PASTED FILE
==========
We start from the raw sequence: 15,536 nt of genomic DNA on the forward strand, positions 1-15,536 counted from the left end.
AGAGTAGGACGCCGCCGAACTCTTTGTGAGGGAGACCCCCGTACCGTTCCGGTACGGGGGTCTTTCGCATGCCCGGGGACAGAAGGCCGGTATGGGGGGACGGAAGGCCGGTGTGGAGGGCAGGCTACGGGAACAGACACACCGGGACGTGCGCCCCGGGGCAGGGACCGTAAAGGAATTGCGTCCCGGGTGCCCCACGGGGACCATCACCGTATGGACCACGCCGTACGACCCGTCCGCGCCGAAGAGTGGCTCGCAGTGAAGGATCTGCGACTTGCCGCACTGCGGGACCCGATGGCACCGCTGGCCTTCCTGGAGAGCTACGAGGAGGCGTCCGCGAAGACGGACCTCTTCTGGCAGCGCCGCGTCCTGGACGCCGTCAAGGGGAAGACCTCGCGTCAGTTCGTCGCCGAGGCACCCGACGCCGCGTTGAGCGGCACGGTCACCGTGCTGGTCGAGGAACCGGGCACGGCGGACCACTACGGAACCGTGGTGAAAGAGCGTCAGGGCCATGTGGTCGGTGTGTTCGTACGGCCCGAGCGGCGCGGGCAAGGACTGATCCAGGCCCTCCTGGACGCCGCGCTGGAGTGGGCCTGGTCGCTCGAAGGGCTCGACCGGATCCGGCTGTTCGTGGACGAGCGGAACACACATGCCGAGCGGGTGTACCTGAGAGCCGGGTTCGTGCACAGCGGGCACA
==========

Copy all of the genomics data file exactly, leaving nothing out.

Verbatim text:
We start from the raw sequence: 15,536 nt of genomic DNA on the forward strand, positions 1-15,536 counted from the left end.
AGAGTAGGACGCCGCCGAACTCTTTGTGAGGGAGACCCCCGTACCGTTCCGGTACGGGGGTCTTTCGCATGCCCGGGGACAGAAGGCCGGTATGGGGGGACGGAAGGCCGGTGTGGAGGGCAGGCTACGGGAACAGACACACCGGGACGTGCGCCCCGGGGCAGGGACCGTAAAGGAATTGCGTCCCGGGTGCCCCACGGGGACCATCACCGTATGGACCACGCCGTACGACCCGTCCGCGCCGAAGAGTGGCTCGCAGTGAAGGATCTGCGACTTGCCGCACTGCGGGACCCGATGGCACCGCTGGCCTTCCTGGAGAGCTACGAGGAGGCGTCCGCGAAGACGGACCTCTTCTGGCAGCGCCGCGTCCTGGACGCCGTCAAGGGGAAGACCTCGCGTCAGTTCGTCGCCGAGGCACCCGACGCCGCGTTGAGCGGCACGGTCACCGTGCTGGTCGAGGAACCGGGCACGGCGGACCACTACGGAACCGTGGTGAAAGAGCGTCAGGGCCATGTGGTCGGTGTGTTCGTACGGCCCGAGCGGCGCGGGCAAGGACTGATCCAGGCCCTCCTGGACGCCGCGCTGGAGTGGGCCTGGTCGCTCGAAGGGCTCGACCGGATCCGGCTGTTCGTGGACGAGCGGAACACACATGCCGAGCGGGTGTACCTGAGAGCCGGGTTCGTGCACAGCGGGCACA